And so come the higher restrictions and the lower expectations and they twine around you 'til you're covered, like a kudzu cocoon covers a Southern treeline and leaves it with some recognizable form but an inner, earlier life that is indecipherable to passersby -- even family strangers.
In the other room, my father sits a foot away from the television set turned up loud, loud. Watching 30-year-old reruns of the Lawrence Welk show and from time to time praising some banal solo of trumpet or accordion.
When the champagne musicmakers go off TV, we talk. Loud, loud. He repeats himself and tells some of the same stories he has told for as long as I can remember.
Now on the eve of his 88th birthday, he gets me to read the card I'd brought. So I read about how God had blessed the card receiver's life. When I'm done, he sits with his head down and his hands in the lap of his bathrobe.
Finally he says yes, he had been blessed, that in 1938, he had squeaked by on some test and had gotten the job that he'd carried for the next 40 years and whose pension had carried him for the next quarter-century after that.
"That was a very bad decade. The thirties. An evil decade. Lots of fellas had to kiss a lot of ass for just some chuckee little job. So yeah, I was very blessed."
Between the two of us, this is a twice-told tale, full of familiar fear of the Great Depression and the uncertainty it had etched on his soul. But what he says next is new.
"But it was the generation before mine that really had it rough. And the women had it rougher than anybody. Kids all over the place and plenty of 'em dying before they even went to school. Washing every piece of clothes on a scrubboard."
He flutters his fingers around the top of his bathrobe, making some meaningless adjustment. Most of the time now, he really feels the cold. He thinks more and then says, "Of course, it wasn't too good for the men, either. Wasn't no six-hour days then. You went off to work early and didn't get home 'til seven at night. Then there was nothing to do but get ready to go to work the next day. And there was nothing and I mean nothing to look forward to."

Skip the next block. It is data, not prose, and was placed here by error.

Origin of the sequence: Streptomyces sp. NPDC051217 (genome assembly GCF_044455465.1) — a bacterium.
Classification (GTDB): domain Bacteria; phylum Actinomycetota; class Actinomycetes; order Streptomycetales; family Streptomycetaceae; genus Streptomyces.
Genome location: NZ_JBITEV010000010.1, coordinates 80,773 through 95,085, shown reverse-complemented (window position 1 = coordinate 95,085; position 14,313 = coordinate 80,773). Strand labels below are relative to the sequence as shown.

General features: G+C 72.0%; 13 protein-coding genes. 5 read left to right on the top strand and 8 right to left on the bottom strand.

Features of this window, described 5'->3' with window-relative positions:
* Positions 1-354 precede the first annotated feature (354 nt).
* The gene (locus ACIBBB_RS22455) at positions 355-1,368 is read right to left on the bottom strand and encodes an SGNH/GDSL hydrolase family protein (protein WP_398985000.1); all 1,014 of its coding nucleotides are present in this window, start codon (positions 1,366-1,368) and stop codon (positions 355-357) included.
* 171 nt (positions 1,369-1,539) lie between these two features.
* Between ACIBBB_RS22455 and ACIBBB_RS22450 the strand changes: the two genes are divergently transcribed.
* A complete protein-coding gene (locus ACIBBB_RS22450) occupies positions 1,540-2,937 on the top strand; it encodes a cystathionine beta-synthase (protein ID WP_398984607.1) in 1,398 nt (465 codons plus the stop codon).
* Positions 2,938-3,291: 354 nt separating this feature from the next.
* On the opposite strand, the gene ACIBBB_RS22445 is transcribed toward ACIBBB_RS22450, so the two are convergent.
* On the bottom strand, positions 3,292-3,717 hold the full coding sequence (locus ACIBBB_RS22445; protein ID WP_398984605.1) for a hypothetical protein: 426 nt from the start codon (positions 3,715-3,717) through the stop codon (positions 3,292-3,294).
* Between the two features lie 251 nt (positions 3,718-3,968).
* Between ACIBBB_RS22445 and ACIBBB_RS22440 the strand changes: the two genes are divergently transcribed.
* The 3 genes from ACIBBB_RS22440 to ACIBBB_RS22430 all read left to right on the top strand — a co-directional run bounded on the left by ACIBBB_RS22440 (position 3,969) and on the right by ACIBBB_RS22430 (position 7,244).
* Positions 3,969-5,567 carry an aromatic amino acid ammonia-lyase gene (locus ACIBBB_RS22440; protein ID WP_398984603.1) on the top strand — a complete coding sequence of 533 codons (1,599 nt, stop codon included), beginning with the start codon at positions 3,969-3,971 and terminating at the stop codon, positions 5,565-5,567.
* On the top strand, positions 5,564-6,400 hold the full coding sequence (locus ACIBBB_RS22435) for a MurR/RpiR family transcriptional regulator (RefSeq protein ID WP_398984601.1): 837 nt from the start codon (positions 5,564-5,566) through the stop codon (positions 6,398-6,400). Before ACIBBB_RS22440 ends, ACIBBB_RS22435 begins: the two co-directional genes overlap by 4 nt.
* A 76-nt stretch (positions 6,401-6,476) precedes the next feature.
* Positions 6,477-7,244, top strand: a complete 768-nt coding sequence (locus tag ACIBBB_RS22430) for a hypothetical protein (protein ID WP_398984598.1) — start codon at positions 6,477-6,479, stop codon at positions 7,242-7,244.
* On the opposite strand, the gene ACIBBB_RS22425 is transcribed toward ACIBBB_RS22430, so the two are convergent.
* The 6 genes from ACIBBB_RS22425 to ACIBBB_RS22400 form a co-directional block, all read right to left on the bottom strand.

He is in a mood to talk and anything that comes to his head comes to his lips. Now it's about a guy he worked with, name of Morrissey. This guy had thick black hair and blue eyes you couldn't forget, but women didn't get his attention. He was too busy drinking.
"Greatest drinker I ever saw. He'd drink seven or eight highballs during the day to get ready for serious drinking after work. And it'd never show up in his work."
More information about Morrissey is sought, but given with far more relish. "Well, he died when he was 52." Pause. "But it was a stroke. Didn't have anything to do with his drinking. Greatest drinker I ever saw."
We go on to talk of other things. One minute he's telling of how he and plenty of his buddies in those Huck Finn days had learned to swim in some catch-as-catch-can fashion in the bayou or New Basin Canal because they didn't have the piddling fare for the City Park pool. A minute later, with no irony, he is telling of all the drowned bodies that were pulled out of the bayou or New Basin Canal, almost a couple a month.
Finally, he talks about the corner of Claiborne and Gravier and how when he was 9 or 10, there was a little boy who always waited for him and challenged him to wrestle. He remembered the boy's name, John Hadley.
"He was strong and he had a good headlock. But he had polio in one leg. He never could beat me. But he kept trying."
This tale of his victories was told without any sense of shame that he had mastered a crippled boy. After all, it was the doings of a boy and so long ago and maybe too it was not about him so much at all but about the pluck of a little guy who kept trying to win a wrestling match in a weeded lot. "John Hadley, that was his name. I saw when he died. I saw his name in the obituaries."
He ponders this for a full minute. As the rhymester Ogden Nash once wrote: "Old men know/ when old men die."
He is reminded just how long ago these wrestling matches had happened. Almost 80 years ago. Eighty. He makes his eyes big over this number and his big bushy eyebrows go up and down like white butterflies. It is as if the notion of 80 years has never crossed his mind.
"Eighty years. That's a big number," he says disbelieving and then smiles and looks again at his birthday card. The one with the words about being blessed.